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Mount Fay's North Face

Mount Fay’s North Face

Peter T. Carman


PON first sight the best choice was obvious: the bulging, convex non-gulley of ice which flowed from the summit ridge of Mount Fay to the glacier below. What a strange sight — not a gulley of ice, rather a frozen overflow from the other side made even stranger by the memory of a past map indicating a deep valley and glacier, not a high icefield, on that side.

Yvon Chouinard, Denny Eberl, and I were driving to Moraine Lake in the Valley of Ten Peaks, having left the Alpine Club of Canada Clubhouse (where this venture had begun) late that afternoon. Necessary supplies such as beer for the afternoon and grapenuts to replace the previously consumed, homemade Granola had been purchased and we sorted and packed in the crowded parking lot.

Soon we were picking our separate ways up the ledges and ramps below the hanging glacier, leapfrogging and paralleling each other. One unnerving fifth-class pitch brought us to the moraine and snout of the glacier. To detour to the hut from here seemed an extra chore especially when there was a groove in the moraine which, with a little landscaping, would serve well. After all how could a hut compare to another night under the stars! The only dark clouds on the horizon were indeed dark clouds, blowing past in increasing numbers. “It won’t rain, they’ll blow over.” Lulled by the preceding, unusually good weather we went to sleep under the clouds and whistling wind.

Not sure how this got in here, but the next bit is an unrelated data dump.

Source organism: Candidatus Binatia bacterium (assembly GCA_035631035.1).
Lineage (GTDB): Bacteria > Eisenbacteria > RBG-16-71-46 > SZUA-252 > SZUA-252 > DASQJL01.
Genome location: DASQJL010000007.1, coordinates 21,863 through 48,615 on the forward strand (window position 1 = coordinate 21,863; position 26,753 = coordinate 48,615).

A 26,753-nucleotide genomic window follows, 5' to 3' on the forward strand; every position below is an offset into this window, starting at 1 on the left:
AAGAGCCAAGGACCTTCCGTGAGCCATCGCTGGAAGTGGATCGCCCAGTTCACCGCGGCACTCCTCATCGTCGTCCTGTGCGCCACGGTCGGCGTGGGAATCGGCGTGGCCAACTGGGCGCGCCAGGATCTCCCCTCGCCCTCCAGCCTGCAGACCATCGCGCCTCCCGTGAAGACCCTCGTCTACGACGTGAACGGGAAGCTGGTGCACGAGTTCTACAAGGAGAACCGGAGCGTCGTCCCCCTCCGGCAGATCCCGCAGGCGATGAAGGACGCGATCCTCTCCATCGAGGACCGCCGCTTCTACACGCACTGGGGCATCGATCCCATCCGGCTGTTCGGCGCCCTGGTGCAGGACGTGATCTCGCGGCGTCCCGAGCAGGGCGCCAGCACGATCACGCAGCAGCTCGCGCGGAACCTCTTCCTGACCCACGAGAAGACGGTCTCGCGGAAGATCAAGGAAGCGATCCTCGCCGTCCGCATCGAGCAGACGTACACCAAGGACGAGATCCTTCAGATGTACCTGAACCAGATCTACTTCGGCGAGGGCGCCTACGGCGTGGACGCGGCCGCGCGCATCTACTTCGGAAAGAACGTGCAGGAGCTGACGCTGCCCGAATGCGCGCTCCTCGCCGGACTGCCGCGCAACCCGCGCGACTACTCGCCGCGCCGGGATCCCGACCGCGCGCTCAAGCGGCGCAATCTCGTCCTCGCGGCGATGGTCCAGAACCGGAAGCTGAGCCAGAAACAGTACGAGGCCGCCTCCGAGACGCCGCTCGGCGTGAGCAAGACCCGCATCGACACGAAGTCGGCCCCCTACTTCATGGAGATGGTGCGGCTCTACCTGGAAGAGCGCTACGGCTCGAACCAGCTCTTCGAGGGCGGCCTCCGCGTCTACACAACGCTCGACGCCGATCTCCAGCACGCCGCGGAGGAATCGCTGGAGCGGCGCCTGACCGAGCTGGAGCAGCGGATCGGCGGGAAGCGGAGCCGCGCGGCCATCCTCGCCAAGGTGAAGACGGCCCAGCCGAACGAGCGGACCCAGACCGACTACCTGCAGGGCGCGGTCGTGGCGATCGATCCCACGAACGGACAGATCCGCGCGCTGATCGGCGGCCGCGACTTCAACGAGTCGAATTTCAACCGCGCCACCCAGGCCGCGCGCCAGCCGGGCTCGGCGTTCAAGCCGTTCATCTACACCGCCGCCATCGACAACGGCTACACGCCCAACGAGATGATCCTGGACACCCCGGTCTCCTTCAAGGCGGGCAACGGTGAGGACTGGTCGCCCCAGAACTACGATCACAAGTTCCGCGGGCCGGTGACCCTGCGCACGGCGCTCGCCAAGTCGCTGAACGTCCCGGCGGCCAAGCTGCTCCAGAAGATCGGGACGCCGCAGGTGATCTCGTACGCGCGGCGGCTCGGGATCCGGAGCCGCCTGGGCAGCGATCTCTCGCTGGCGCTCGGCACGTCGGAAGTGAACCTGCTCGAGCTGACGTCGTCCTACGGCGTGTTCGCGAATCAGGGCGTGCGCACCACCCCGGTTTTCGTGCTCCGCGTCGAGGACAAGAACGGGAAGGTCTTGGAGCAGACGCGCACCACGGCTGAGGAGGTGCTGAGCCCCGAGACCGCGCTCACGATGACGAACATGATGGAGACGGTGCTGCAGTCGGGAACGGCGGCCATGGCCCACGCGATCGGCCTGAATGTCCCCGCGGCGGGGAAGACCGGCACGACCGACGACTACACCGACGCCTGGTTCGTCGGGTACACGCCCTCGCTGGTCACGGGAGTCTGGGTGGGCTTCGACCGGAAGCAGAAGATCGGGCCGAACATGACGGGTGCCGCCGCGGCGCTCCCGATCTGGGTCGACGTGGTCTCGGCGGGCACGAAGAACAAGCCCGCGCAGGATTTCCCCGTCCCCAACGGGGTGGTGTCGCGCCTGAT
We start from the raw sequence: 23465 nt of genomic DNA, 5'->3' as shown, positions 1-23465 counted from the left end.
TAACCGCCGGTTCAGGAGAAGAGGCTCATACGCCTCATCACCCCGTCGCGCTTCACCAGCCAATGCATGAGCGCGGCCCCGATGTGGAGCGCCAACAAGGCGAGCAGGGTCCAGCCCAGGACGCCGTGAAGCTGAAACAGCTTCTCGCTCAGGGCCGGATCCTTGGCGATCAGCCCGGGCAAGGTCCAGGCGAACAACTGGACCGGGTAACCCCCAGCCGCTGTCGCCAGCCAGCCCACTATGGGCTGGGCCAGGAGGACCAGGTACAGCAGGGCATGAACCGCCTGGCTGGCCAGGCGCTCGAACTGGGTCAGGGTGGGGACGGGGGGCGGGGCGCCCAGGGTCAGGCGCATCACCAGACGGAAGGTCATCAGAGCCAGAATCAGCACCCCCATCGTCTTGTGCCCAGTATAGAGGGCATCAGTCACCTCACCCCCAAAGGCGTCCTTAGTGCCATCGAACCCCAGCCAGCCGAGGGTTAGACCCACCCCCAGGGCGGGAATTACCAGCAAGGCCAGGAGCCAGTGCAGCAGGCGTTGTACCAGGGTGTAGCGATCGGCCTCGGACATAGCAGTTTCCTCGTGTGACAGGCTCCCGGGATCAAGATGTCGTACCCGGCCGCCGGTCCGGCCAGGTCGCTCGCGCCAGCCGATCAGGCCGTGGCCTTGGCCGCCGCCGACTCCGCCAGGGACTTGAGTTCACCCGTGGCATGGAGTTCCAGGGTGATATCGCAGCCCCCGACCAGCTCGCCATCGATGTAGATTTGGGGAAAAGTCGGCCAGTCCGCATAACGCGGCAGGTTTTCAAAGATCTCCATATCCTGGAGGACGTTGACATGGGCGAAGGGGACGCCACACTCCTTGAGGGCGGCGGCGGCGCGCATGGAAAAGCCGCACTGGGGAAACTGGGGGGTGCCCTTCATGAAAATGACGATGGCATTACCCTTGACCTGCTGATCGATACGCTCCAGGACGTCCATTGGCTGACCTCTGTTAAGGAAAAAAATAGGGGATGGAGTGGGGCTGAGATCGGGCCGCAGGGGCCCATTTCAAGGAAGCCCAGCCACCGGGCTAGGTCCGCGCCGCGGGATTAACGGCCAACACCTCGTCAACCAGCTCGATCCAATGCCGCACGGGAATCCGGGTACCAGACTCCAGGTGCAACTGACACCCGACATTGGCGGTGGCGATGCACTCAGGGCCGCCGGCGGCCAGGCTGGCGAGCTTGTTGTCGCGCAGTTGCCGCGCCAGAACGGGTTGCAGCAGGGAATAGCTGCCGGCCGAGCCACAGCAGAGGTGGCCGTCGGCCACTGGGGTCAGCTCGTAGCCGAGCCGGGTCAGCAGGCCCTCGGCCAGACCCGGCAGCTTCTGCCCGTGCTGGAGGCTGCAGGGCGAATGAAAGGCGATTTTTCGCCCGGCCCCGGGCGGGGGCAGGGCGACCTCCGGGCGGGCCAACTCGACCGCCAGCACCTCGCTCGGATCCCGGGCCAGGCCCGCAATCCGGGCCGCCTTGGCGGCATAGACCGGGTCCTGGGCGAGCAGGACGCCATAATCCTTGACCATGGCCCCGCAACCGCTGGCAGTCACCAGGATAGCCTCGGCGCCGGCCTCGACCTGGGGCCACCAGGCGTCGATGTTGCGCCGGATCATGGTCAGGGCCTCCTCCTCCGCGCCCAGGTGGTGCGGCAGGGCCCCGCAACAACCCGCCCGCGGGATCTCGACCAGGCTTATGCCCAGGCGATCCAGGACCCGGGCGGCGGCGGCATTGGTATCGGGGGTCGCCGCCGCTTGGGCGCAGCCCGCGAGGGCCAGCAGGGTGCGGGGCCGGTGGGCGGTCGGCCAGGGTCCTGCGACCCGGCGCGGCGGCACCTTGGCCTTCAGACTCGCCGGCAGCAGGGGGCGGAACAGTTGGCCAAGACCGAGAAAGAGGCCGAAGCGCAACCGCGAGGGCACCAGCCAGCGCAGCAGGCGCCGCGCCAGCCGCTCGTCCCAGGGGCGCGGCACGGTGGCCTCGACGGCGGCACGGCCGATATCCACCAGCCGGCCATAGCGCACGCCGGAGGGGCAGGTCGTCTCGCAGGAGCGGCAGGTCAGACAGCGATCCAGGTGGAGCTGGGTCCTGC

Morning dawned, or rather crept in unobtrusively and made staying bundled in our cocoons all too easy. Eventually it was light and in some miraculous fashion had not rained, awful though it looked. The thought that it would be worse to get rained on still in the sack drove us out and the grapenuts quelled any desire to linger over breakfast.

As we crossed the glacier to Mount Fay even the flat light could not hide the bulges in the ice above. I got the first lead which failed to bring the first bulge any closer. “It had looked like two pitches but here I am at the end of the rope and .… this thing is huge!!” The ice changed continuously in texture ranging from Nirvana Névé to black ice overlaid by a loosely attached layer of brittle ice and was consistantly steep with bulges of 70°. Large bulges occupied the better part of a rope length, not the two or three step variety found in couloirs back East. Tubular screws went in well as did the Wonder Wart Hogs, although we still used two above a long step for belay anchors. I found it necessary to warm the tubes inside my jacket to remove the plug and the Wart Hog refused to do more than rotate without being chopped to the last few nibs. I must admit I dared not pull very hard for fear it would fly out and me over backwards with it.

Our escorts of the night, the clouds, finally opened with not rain, but snow which swirled about freezing gates and eyelashes and slid quietly past in sheets, piling up on ice screws and hands and feet. On the second bulge, an extremely delicate section with a brittle layer over hard ice, dismaying amounts of shattered ice were sent whizzing down with every crampon or axe blow. We soon discovered that slightly diagonaled pitches, sparing those below, were worth the indirectness of line. As the upper ice cliff loomed larger and nearer above we headed without hesitation to the ramp around the left side and I realized with relief that the 55° slope here seemed quite comfortable and secure.

The snow had stopped and as we swung the remaining pitches to the col, the strangeness of this frozen overflow returned to me, for at the top was a crevasse containing a frozen pool and beyond that the ice dropped away into a couloir of rock and then to the glacier below. We ate and drank our long overdue lunch in the strangeness and the sunshine. I still wonder from what the overflow comes.

Summary of Statistics:

AREA: Canadian Rockies.

ASCENT: Mount Fay, North Face, New route up east ice bulges. 8 rope lengths. (Peter Carman, Yvon Chouinard, Dennis Eberl).